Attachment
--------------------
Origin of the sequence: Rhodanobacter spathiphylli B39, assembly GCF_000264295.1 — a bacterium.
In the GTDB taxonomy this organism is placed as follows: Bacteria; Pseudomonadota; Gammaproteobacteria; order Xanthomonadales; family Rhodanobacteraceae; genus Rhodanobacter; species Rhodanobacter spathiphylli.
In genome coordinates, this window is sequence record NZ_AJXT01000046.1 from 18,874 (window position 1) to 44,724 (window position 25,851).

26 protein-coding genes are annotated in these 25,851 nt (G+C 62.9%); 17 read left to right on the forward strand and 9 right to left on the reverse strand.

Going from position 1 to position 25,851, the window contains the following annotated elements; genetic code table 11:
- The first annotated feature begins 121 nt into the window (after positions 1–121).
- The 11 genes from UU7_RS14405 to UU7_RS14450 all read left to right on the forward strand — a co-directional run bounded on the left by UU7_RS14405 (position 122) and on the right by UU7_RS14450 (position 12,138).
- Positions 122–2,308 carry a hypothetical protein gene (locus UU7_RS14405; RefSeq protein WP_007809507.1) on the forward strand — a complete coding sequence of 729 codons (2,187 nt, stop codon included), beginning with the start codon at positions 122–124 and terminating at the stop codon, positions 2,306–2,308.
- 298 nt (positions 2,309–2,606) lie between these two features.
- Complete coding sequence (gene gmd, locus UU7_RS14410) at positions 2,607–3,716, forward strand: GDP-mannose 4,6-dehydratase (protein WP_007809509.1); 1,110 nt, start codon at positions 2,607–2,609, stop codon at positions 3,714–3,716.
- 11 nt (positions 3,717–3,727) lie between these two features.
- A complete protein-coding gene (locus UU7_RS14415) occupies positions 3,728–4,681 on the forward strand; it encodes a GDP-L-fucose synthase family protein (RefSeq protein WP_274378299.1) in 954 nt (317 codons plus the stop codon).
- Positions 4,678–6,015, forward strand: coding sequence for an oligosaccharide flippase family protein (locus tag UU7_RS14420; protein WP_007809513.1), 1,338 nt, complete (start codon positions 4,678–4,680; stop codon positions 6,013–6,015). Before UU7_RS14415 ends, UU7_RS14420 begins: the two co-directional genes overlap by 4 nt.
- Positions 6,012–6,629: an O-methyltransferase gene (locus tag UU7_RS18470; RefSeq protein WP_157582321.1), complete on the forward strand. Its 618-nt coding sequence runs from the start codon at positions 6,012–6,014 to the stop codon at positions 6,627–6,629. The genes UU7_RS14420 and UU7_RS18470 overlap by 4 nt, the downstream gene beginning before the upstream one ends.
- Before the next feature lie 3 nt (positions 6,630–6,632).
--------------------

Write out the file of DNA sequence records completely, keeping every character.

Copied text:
Origin of the sequence: Rhodanobacter spathiphylli B39, assembly GCF_000264295.1 — a bacterium.
In the GTDB taxonomy this organism is placed as follows: Bacteria; Pseudomonadota; Gammaproteobacteria; order Xanthomonadales; family Rhodanobacteraceae; genus Rhodanobacter; species Rhodanobacter spathiphylli.
In genome coordinates, this window is sequence record NZ_AJXT01000046.1 from 18,874 (window position 1) to 44,724 (window position 25,851).

26 protein-coding genes are annotated in these 25,851 nt (G+C 62.9%); 17 read left to right on the forward strand and 9 right to left on the reverse strand.

Going from position 1 to position 25,851, the window contains the following annotated elements; genetic code table 11:
- The first annotated feature begins 121 nt into the window (after positions 1–121).
- The 11 genes from UU7_RS14405 to UU7_RS14450 all read left to right on the forward strand — a co-directional run bounded on the left by UU7_RS14405 (position 122) and on the right by UU7_RS14450 (position 12,138).
- Positions 122–2,308 carry a hypothetical protein gene (locus UU7_RS14405; RefSeq protein WP_007809507.1) on the forward strand — a complete coding sequence of 729 codons (2,187 nt, stop codon included), beginning with the start codon at positions 122–124 and terminating at the stop codon, positions 2,306–2,308.
- 298 nt (positions 2,309–2,606) lie between these two features.
- Complete coding sequence (gene gmd, locus UU7_RS14410) at positions 2,607–3,716, forward strand: GDP-mannose 4,6-dehydratase (protein WP_007809509.1); 1,110 nt, start codon at positions 2,607–2,609, stop codon at positions 3,714–3,716.
- 11 nt (positions 3,717–3,727) lie between these two features.
- A complete protein-coding gene (locus UU7_RS14415) occupies positions 3,728–4,681 on the forward strand; it encodes a GDP-L-fucose synthase family protein (RefSeq protein WP_274378299.1) in 954 nt (317 codons plus the stop codon).
- Positions 4,678–6,015, forward strand: coding sequence for an oligosaccharide flippase family protein (locus tag UU7_RS14420; protein WP_007809513.1), 1,338 nt, complete (start codon positions 4,678–4,680; stop codon positions 6,013–6,015). Before UU7_RS14415 ends, UU7_RS14420 begins: the two co-directional genes overlap by 4 nt.
- Positions 6,012–6,629: an O-methyltransferase gene (locus tag UU7_RS18470; RefSeq protein WP_157582321.1), complete on the forward strand. Its 618-nt coding sequence runs from the start codon at positions 6,012–6,014 to the stop codon at positions 6,627–6,629. The genes UU7_RS14420 and UU7_RS18470 overlap by 4 nt, the downstream gene beginning before the upstream one ends.
- Before the next feature lie 3 nt (positions 6,630–6,632).